According to Municipal Code 9-112-010, a Charter/Sightseeing Vehicle must be a Public Passenger Vehicle for hire principally on sightseeing tours or charter trips. By definition, a Public Passenger Vehicle refers to any motor vehicle that is subjected to Illinois State Vehicle Code Inspection. Illinois State Vehicle Code Section 1-146 states that a motor vehicle is “every vehicle that is self-propelled and propelled by electric power obtained from overhead trolley wires, but not operated upon rails, except for vehicles moved solely by human power.”

The Department of Business Affairs and Consumer Protection declared that although PedalPub meets the standards of having a manufacturer’s rated capacity of ten or more persons, it cannot be a motor vehicle because it is operated solely by human power. Graham posted sections of both Codes to the PedalPub Facebook Page.

“They have requirements for businesses that no other city in the country requires," Graham said. ”They want me to put a motor on it. That defeats the purpose of it being bicycle-powered and green. I will never do that.”

Transforming PedalPub into a motorized vehicle was not the only issue that caused licensing conflicts.

“They found ways to keep denying me, Graham said. “At one point, I was told that I would have to install windshields, seatbelts, seatbacks and a four-wheel braking system for safety, which is ridiculous. We don’t even go 5 mph. All that stuff is not going to make it safer.”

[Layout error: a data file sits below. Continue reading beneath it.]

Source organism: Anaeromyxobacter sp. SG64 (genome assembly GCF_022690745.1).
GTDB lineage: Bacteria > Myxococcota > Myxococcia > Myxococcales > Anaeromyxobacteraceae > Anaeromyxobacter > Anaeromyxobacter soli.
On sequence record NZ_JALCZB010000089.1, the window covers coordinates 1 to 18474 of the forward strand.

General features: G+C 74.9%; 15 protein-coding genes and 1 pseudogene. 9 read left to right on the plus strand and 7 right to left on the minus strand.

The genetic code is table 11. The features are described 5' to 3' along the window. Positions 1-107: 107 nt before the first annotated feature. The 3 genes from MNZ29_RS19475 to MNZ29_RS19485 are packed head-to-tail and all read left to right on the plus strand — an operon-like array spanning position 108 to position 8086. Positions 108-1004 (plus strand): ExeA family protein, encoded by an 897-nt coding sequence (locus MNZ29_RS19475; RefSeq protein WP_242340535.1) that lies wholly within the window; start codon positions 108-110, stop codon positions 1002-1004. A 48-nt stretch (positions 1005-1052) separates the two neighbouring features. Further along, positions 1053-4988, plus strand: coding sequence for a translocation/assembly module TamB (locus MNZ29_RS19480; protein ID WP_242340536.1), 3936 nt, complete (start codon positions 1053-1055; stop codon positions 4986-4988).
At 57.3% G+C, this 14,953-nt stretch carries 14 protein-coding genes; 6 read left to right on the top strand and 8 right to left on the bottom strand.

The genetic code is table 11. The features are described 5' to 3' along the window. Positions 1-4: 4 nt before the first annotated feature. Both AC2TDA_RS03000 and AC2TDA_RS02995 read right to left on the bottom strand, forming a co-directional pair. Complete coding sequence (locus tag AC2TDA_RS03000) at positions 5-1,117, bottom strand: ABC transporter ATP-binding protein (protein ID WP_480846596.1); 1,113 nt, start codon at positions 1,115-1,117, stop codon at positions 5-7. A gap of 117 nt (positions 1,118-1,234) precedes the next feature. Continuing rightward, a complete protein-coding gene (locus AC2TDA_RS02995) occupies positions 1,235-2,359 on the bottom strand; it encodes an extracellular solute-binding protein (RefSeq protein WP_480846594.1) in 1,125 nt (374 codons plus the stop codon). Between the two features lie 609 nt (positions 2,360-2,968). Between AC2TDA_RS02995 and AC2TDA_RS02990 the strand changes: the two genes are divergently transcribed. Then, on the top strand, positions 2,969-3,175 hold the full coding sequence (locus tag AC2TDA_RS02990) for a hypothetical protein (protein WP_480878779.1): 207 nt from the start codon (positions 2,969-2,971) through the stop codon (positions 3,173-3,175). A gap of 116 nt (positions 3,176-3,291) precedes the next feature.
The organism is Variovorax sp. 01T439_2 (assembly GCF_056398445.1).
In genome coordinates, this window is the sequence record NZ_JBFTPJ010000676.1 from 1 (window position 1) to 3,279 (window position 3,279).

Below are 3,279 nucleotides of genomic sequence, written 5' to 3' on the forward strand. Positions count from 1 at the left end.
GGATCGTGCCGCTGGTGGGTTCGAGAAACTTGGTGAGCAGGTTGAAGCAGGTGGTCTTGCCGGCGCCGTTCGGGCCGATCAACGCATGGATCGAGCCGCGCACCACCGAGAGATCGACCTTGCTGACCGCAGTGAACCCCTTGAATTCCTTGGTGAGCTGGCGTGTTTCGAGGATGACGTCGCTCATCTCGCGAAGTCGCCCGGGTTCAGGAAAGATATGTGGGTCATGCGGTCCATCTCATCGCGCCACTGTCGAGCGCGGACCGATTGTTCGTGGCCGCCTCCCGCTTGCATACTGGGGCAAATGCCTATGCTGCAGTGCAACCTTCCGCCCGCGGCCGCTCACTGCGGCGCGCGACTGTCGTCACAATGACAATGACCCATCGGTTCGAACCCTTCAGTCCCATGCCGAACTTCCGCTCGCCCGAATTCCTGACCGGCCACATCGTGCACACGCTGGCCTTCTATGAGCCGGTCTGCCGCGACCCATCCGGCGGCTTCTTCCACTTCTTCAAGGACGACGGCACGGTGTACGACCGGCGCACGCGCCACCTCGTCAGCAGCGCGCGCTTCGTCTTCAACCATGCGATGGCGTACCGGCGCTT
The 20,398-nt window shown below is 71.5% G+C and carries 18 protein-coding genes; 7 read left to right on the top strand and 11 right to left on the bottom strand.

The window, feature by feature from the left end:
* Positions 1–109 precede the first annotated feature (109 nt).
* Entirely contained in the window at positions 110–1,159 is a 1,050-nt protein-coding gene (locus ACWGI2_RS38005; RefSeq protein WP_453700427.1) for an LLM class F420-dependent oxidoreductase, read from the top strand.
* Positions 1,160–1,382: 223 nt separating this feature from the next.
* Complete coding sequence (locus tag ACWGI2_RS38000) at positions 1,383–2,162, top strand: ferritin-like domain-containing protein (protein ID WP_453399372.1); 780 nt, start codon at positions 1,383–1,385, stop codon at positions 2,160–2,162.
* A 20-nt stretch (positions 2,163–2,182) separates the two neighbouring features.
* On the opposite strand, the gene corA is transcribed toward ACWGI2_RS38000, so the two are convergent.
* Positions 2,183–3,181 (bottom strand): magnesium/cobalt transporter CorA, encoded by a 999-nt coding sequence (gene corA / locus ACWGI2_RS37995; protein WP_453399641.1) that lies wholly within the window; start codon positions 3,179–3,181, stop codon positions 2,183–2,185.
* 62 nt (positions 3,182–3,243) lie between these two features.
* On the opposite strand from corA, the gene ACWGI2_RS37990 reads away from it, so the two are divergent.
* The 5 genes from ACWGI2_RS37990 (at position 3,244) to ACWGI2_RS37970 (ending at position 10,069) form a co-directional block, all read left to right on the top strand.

On the PedalPub website, Graham issued a statement under the logo saying, “PEDALPUB CHICAGO IS CLOSED!  PedalPub Chicago has been closed by order of the Chicago Department of Business Affairs and Consumer Protection.”

Attempting to garner support, Graham created a social media campaign urging people to sign the Save PedalPub Petition. Currently, the campaign has yielded 298 signatures.

“We started the campaign because we have exhausted all our options, he said. I have spent $50,000 in legal representation.”

Graham said that Chicago is forcing him to relocate. He had previously considered moving the company to Evanston, but is unsure as to whether people will come to Evanston for the tours.

“People don’t want to go to the suburbs for tours. They want to be in Chicago,” he said.

Mike Bomher, general manager at Trinity Bar on North Halsted Street, said PedalPub has been great for the bar.

Bomher partners with PedalPub by allowing Graham to rent Trinity’s garage as a storage unit for the tour bikes and equipment.

“If they move, I will be disappointed,” Bomher said. “Not only do they rent out space in our garage, but they start and end each Pedal Pub there. So we will lose all that business. We’ve had some slow weekdays and PedalPub made our day.”

Graham said that PedalPub wants to support local bars that are underserved.

“During our pub crawls, we want to go to neighborhood bars with character,” he said. “Those are our kind of bars. Those are the bars we want to support.”

“On Saturdays, they might have 8-10 Pedal Pubs,” Bomher said. “They may have ten per Pub and they all buy at least one beer. If we lose that, we’ll lose 500 bucks toward that income.”

Graham attended an appeals hearing on Nov. 5. He is waiting for what he calls the “final blow” Dec. 3.

The Department of Business Affairs and Consumer Protection has agreed to establish a checklist of Federal Motor Vehicle Safety Standards  that are appropriate for PedalPub. If the company meets the standards, which will not include it being a motorized vehicle, the business affairs department will license PedalPub as a Charter/Sightseeing Vehicle.

“I’m going to have a success with this,” he said. “If Chicago doesn’t want it, there are tons of other cities that will have it in the next year or two when we decide to pull the plug on not just Chicago, but the state of Illinois.”

pedal pub and people Pub Crawlers on tour (Photo/Chicago PedalPub Facebook Page)